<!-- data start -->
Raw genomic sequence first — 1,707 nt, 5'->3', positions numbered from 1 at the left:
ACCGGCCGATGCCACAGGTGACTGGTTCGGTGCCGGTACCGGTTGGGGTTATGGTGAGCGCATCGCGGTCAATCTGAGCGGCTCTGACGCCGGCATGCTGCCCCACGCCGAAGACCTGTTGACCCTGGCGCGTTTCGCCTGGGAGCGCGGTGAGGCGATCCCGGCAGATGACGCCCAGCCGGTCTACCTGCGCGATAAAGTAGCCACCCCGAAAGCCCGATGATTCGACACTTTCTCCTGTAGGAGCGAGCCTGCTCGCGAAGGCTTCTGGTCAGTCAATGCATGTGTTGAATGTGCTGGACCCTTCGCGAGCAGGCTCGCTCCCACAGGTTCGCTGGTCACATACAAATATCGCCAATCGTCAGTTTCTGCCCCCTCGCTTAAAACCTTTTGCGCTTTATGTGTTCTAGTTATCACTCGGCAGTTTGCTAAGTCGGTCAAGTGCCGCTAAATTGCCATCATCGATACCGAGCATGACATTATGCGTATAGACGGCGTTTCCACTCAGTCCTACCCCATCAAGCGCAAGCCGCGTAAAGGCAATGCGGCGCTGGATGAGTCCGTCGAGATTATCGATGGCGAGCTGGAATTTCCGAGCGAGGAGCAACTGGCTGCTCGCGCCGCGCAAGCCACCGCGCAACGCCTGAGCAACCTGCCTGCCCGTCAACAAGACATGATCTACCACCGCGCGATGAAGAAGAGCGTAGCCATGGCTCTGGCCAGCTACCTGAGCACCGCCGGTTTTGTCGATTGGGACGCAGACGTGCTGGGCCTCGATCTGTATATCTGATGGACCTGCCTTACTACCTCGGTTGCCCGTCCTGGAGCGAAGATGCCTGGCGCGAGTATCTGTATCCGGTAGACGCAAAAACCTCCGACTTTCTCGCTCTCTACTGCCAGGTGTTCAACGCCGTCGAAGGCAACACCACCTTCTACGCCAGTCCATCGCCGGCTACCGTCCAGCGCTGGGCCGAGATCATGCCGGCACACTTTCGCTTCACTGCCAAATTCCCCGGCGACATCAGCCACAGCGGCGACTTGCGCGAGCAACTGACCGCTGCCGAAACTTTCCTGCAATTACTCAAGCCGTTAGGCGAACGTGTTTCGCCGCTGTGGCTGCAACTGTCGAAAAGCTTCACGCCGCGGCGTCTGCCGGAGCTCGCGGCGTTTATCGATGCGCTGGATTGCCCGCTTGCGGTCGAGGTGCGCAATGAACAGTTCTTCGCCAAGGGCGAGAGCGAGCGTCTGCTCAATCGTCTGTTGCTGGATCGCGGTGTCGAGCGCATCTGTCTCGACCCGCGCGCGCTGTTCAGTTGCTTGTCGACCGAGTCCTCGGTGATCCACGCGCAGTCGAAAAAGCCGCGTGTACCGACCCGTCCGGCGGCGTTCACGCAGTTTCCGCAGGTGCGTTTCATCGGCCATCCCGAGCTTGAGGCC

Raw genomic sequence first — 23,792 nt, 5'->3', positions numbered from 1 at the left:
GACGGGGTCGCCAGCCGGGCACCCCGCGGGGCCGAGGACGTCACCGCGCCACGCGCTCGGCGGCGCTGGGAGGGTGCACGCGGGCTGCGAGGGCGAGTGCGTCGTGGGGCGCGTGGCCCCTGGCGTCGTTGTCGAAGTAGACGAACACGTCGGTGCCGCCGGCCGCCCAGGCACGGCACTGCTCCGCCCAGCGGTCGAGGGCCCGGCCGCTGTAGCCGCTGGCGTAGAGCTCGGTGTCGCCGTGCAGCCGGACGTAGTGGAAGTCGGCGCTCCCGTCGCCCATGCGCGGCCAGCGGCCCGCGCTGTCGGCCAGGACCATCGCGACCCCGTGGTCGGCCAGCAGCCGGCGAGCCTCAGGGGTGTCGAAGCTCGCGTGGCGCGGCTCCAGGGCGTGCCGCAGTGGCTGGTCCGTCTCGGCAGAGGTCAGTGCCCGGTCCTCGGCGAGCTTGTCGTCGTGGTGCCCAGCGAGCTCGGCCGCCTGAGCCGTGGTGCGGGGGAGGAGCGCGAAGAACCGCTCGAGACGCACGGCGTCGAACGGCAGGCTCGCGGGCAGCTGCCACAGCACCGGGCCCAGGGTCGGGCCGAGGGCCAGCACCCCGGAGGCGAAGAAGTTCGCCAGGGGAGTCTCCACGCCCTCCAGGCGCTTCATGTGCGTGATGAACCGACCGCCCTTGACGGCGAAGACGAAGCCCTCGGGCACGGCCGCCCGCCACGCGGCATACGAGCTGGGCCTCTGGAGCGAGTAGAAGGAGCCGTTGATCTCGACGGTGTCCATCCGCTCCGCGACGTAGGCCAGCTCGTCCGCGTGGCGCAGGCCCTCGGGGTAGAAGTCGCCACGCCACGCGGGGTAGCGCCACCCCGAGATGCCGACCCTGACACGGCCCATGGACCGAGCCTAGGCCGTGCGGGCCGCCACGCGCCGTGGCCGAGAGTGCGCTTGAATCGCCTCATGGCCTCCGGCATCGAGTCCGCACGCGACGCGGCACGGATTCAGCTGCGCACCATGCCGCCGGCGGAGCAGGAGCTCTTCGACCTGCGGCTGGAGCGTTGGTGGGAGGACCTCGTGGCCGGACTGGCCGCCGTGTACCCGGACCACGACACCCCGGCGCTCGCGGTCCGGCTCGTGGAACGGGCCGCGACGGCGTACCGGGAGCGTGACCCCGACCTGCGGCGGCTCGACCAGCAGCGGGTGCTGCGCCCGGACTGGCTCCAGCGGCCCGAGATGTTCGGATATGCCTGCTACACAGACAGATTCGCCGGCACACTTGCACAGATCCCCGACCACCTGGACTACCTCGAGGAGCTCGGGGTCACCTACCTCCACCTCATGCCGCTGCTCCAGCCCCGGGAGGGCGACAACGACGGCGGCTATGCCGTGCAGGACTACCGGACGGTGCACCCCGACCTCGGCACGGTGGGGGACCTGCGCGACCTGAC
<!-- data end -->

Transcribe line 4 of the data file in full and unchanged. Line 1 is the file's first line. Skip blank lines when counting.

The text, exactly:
GACGGGGTCGCCAGCCGGGCACCCCGCGGGGCCGAGGACGTCACCGCGCCACGCGCTCGGCGGCGCTGGGAGGGTGCACGCGGGCTGCGAGGGCGAGTGCGTCGTGGGGCGCGTGGCCCCTGGCGTCGTTGTCGAAGTAGACGAACACGTCGGTGCCGCCGGCCGCCCAGGCACGGCACTGCTCCGCCCAGCGGTCGAGGGCCCGGCCGCTGTAGCCGCTGGCGTAGAGCTCGGTGTCGCCGTGCAGCCGGACGTAGTGGAAGTCGGCGCTCCCGTCGCCCATGCGCGGCCAGCGGCCCGCGCTGTCGGCCAGGACCATCGCGACCCCGTGGTCGGCCAGCAGCCGGCGAGCCTCAGGGGTGTCGAAGCTCGCGTGGCGCGGCTCCAGGGCGTGCCGCAGTGGCTGGTCCGTCTCGGCAGAGGTCAGTGCCCGGTCCTCGGCGAGCTTGTCGTCGTGGTGCCCAGCGAGCTCGGCCGCCTGAGCCGTGGTGCGGGGGAGGAGCGCGAAGAACCGCTCGAGACGCACGGCGTCGAACGGCAGGCTCGCGGGCAGCTGCCACAGCACCGGGCCCAGGGTCGGGCCGAGGGCCAGCACCCCGGAGGCGAAGAAGTTCGCCAGGGGAGTCTCCACGCCCTCCAGGCGCTTCATGTGCGTGATGAACCGACCGCCCTTGACGGCGAAGACGAAGCCCTCGGGCACGGCCGCCCGCCACGCGGCATACGAGCTGGGCCTCTGGAGCGAGTAGAAGGAGCCGTTGATCTCGACGGTGTCCATCCGCTCCGCGACGTAGGCCAGCTCGTCCGCGTGGCGCAGGCCCTCGGGGTAGAAGTCGCCACGCCACGCGGGGTAGCGCCACCCCGAGATGCCGACCCTGACACGGCCCATGGACCGAGCCTAGGCCGTGCGGGCCGCCACGCGCCGTGGCCGAGAGTGCGCTTGAATCGCCTCATGGCCTCCGGCATCGAGTCCGCACGCGACGCGGCACGGATTCAGCTGCGCACCATGCCGCCGGCGGAGCAGGAGCTCTTCGACCTGCGGCTGGAGCGTTGGTGGGAGGACCTCGTGGCCGGACTGGCCGCCGTGTACCCGGACCACGACACCCCGGCGCTCGCGGTCCGGCTCGTGGAACGGGCCGCGACGGCGTACCGGGAGCGTGACCCCGACCTGCGGCGGCTCGACCAGCAGCGGGTGCTGCGCCCGGACTGGCTCCAGCGGCCCGAGATGTTCGGATATGCCTGCTACACAGACAGATTCGCCGGCACACTTGCACAGATCCCCGACCACCTGGACTACCTCGAGGAGCTCGGGGTCACCTACCTCCACCTCATGCCGCTGCTCCAGCCCCGGGAGGGCGACAACGACGGCGGCTATGCCGTGCAGGACTACCGGACGGTGCACCCCGACCTCGGCACGGTGGGGGACCTGCGCGACCTGAC